One option is to update your will to list your cat as a beneficiary, and you can even leave money for their care in the hands of a specific individual. This route is appealing because it is more cost efficient then starting a pet trust. However, the risk is that the person you put in charge of the money is not legally required to follow the instructions you provide. The individual will receive a lump sum (versus money for care over time), and there is no way to ensure that the money gets spent on your cat. In addition, wills take time to administer, leaving your cat in limbo during that time, and this option does not go into effect until you die, so it does not cover the care of your pets in other circumstances in which you are unavailable.
#3 DIY Pet Protection Agreement
This document is legally valid in all states and available on LegalZoom. It allows you to name a caregiver and leave money for your cat, and falls somewhere between a provision in your will and a pet trust in terms of how specific it is. This option is more inexpensive than both the trust and will options because you create the document online yourself. It can also be applied if you are living. The only downside to this route is that you are creating the agreement without any legal advice, so you run the risk of leaving out details that could be important in the event of any sort of contest regarding the care of your pet.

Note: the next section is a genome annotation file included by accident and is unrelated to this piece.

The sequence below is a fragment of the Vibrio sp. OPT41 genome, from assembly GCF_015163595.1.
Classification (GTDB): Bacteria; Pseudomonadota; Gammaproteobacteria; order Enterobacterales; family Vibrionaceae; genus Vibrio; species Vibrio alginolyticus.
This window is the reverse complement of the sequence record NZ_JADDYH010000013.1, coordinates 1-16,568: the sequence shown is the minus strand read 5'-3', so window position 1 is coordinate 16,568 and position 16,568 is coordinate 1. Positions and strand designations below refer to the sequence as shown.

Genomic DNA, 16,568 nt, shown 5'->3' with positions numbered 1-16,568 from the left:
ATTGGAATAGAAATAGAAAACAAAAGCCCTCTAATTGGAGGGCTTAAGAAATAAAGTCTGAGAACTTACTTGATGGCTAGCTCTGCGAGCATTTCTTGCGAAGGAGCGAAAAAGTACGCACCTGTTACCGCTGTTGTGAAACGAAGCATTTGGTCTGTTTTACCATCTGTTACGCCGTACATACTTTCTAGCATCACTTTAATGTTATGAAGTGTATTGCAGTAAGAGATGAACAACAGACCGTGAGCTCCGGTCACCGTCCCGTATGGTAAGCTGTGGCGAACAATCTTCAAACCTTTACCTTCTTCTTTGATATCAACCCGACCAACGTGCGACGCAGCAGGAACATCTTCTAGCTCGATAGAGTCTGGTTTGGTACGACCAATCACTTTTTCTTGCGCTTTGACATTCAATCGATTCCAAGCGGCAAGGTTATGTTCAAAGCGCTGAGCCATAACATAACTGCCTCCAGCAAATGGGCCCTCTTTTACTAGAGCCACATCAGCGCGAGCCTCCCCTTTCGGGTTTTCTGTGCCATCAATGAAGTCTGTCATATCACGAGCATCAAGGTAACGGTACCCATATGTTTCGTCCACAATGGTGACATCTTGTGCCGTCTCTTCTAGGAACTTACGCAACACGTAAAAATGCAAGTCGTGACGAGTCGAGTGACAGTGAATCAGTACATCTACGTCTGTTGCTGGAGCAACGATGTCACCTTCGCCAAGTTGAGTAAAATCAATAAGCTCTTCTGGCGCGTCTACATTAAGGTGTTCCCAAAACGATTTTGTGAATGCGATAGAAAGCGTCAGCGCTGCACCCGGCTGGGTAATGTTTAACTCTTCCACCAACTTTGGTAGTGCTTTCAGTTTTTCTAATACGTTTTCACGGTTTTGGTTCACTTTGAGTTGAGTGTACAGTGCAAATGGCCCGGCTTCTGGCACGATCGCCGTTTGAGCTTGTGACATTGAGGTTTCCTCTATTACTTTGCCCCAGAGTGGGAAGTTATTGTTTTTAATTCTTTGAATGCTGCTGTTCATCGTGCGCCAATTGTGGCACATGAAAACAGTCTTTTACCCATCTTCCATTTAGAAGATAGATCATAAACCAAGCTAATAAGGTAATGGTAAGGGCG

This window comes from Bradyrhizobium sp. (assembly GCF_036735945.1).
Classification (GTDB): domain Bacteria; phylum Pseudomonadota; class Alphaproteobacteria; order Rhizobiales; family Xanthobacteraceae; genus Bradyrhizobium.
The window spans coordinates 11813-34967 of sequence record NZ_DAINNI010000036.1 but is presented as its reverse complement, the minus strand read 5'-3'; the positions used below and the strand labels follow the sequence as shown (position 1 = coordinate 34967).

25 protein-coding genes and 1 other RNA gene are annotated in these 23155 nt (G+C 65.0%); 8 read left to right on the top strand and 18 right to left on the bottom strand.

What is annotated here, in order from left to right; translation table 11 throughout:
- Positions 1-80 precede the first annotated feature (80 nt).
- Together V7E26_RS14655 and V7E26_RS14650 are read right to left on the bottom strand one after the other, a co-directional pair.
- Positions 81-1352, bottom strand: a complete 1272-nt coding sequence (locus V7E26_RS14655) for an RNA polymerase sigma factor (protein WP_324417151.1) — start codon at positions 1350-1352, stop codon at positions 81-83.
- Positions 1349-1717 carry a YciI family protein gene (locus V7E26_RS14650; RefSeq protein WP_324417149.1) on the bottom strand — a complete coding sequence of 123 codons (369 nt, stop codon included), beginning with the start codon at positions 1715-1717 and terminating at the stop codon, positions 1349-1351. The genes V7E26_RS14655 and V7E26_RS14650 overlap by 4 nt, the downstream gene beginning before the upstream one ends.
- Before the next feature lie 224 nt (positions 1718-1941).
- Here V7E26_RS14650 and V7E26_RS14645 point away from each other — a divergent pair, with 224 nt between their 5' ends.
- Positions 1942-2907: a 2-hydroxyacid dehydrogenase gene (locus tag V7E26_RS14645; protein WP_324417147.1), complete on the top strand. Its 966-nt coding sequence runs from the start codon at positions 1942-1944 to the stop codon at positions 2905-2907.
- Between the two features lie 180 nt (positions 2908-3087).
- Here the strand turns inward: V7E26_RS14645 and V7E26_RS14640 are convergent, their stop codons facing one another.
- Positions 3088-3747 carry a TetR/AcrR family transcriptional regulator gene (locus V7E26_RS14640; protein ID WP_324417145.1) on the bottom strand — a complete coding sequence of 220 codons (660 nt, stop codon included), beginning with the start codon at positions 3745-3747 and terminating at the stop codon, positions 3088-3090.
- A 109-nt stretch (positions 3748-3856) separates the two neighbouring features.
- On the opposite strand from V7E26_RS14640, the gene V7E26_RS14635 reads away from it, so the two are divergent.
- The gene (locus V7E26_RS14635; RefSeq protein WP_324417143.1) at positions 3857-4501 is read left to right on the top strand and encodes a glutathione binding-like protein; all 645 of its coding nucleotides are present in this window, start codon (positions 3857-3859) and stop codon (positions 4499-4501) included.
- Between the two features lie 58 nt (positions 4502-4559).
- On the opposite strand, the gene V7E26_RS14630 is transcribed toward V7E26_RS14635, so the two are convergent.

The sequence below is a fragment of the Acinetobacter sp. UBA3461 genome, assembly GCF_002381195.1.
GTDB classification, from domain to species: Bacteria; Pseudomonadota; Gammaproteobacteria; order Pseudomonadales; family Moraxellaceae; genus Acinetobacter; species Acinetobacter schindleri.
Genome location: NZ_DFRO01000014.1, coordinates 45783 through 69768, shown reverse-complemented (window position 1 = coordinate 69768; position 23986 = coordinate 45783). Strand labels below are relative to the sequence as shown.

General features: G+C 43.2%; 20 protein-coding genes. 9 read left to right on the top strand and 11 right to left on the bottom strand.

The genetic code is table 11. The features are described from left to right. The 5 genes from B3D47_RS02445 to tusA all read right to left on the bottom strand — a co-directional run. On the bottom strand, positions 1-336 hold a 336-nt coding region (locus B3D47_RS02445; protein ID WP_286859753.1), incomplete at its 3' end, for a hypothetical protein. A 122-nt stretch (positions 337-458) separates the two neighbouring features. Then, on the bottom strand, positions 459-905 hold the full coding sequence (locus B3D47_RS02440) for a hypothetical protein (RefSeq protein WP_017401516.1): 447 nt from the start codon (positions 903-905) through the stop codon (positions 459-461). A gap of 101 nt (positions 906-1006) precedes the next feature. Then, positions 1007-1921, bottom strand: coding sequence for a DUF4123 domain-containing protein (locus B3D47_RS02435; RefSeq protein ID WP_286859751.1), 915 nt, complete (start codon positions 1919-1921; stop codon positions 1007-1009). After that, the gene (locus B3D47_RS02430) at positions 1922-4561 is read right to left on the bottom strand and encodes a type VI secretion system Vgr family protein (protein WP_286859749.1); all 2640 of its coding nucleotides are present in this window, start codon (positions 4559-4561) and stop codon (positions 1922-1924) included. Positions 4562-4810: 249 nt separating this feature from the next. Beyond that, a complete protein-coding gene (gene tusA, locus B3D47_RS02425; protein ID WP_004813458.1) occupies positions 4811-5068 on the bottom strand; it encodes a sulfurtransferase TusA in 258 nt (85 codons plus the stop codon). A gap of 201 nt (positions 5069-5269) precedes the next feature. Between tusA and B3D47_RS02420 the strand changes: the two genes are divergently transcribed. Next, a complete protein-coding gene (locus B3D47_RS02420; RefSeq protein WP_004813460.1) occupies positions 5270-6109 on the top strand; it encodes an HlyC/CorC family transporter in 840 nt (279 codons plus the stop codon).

#4 Informal Agreement
An informal agreement bypasses all of the legal proceedings and is as simple as asking a friend or family member to assume care of your cat if you die. The obvious advantage is that this route costs you little or nothing to arrange, other than the funds that you leave for pet care, which you should discuss with the potential caregiver. It is also a good idea to let any other potentially concerned friends and family know whom you have selected as caregiver so there is no contest. However, the downside of this route is that you have no real control over what happens, and nobody is legally bound to provide for the cat. If you choose this route, you will also need to consider where your cat will go if something happens to that caregiver while your pets are still alive, since in a formal trust or other option you can name backup caregivers.
There are a lot of viable options depending on how much money you are willing to put into a plan and what potential caregivers you have available. It might be a good idea to seek legal advice if you want to make sure you are pursuing the most reliable option.